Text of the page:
A major source of germs in your home

How clean is your kitchen? Probably not as clean as you think -- because the average American kitchen is crawling with germs.

You'll probably find more bacteria in your kitchen than you will in your bathroom.

There are germs in your sink, germs on your sponge, germs on your counter and more.

And some of the worst of these ugly bugs -- the ones most likely to make you and your family sick -- are probably on your cutting board.

The problem isn't that you didn't clean it. Of course you cleaned it, right? It's that the powerful new germs turning up in your meat are stronger than ordinary soap and water.

As a result, a new study out of Switzerland finds that 3.5 percent of all household cutting boards are crawling with multidrug-resistant E. coli bacteria.

That may not sound like a big number, but that adds up to millions of cutting boards infected with disease-causing germs -- and you can bet the numbers are even higher here in the United States, where animals on factory farms are routinely given high doses of antibiotics.

The drugs make them fat, and help them to survive the cramped and horrific conditions. But the overuse of the drugs on factory farms has also led to the rise of drug-resistant germs -- and those germs end up in your meat and on your cutting board.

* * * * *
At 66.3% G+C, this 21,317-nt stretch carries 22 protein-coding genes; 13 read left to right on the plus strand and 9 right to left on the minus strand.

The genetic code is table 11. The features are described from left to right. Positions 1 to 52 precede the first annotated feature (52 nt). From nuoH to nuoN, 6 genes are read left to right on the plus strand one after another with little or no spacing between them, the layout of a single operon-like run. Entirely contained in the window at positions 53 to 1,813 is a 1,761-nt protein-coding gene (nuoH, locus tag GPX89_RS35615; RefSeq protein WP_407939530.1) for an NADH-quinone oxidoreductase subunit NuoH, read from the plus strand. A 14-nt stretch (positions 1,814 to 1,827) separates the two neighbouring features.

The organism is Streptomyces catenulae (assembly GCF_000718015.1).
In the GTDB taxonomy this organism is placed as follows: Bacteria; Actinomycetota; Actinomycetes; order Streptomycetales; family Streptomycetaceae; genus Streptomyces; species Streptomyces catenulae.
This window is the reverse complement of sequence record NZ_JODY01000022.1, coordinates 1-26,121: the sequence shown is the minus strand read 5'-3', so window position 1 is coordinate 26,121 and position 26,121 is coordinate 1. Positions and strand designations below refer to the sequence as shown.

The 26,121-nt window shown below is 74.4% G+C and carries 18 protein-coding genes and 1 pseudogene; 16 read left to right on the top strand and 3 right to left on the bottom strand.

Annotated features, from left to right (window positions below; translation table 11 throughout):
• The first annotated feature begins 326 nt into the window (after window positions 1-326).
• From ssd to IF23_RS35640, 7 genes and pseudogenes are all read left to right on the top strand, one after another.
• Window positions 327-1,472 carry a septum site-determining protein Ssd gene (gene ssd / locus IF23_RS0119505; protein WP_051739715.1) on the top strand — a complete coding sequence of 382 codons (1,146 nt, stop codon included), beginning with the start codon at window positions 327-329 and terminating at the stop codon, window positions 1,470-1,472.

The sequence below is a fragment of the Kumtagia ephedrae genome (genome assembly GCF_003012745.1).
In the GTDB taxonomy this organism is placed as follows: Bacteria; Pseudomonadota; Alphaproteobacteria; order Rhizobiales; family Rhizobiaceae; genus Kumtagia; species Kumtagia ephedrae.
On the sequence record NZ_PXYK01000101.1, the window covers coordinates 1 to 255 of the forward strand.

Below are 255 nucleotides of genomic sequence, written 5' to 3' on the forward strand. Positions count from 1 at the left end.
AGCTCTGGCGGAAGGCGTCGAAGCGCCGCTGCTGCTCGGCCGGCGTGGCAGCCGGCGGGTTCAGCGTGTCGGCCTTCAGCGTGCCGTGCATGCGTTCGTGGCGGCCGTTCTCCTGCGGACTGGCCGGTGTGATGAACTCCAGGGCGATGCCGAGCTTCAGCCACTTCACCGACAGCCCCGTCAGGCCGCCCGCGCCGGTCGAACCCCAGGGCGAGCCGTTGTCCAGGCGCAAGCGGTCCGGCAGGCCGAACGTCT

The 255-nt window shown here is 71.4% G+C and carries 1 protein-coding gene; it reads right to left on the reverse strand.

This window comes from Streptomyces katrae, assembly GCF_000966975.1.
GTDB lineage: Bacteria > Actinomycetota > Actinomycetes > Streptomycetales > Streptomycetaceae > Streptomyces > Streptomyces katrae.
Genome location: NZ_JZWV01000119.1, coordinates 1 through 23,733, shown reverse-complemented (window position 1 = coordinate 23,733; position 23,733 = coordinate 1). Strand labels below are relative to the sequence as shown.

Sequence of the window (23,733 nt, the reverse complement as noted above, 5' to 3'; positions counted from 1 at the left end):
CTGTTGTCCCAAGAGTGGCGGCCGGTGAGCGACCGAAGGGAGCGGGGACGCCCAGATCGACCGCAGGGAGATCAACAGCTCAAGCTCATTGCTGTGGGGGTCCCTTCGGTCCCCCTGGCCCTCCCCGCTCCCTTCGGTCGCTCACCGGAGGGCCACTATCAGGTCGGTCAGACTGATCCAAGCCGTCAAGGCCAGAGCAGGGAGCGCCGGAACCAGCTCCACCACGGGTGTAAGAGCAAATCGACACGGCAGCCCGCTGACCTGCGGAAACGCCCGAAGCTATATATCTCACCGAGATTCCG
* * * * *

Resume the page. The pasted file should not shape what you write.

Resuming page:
These superbugs have become so common in meat that when Consumer Reports tested 300 packages of supermarket chicken, they found disease-causing bacteria in 97 percent of them, and drug-resistant germs in half.

And last year, government tests found disease-causing bacteria in 87 percent of 480 meat samples, with superbugs in half.

So there are two actions to take here.

First, buy only organic meats. Because the animals can't be given antibiotics, you're less likely to encounter drug-resistant germs.

You'll also get safer, healthier and better-tasting foods.

And second, keep your cutting board clean -- and that means more than just soap and water. Use 3 percent hydrogen peroxide.

Spill some onto the board, rub it in with a clean dishtowel or a paper towel and then rinse it off.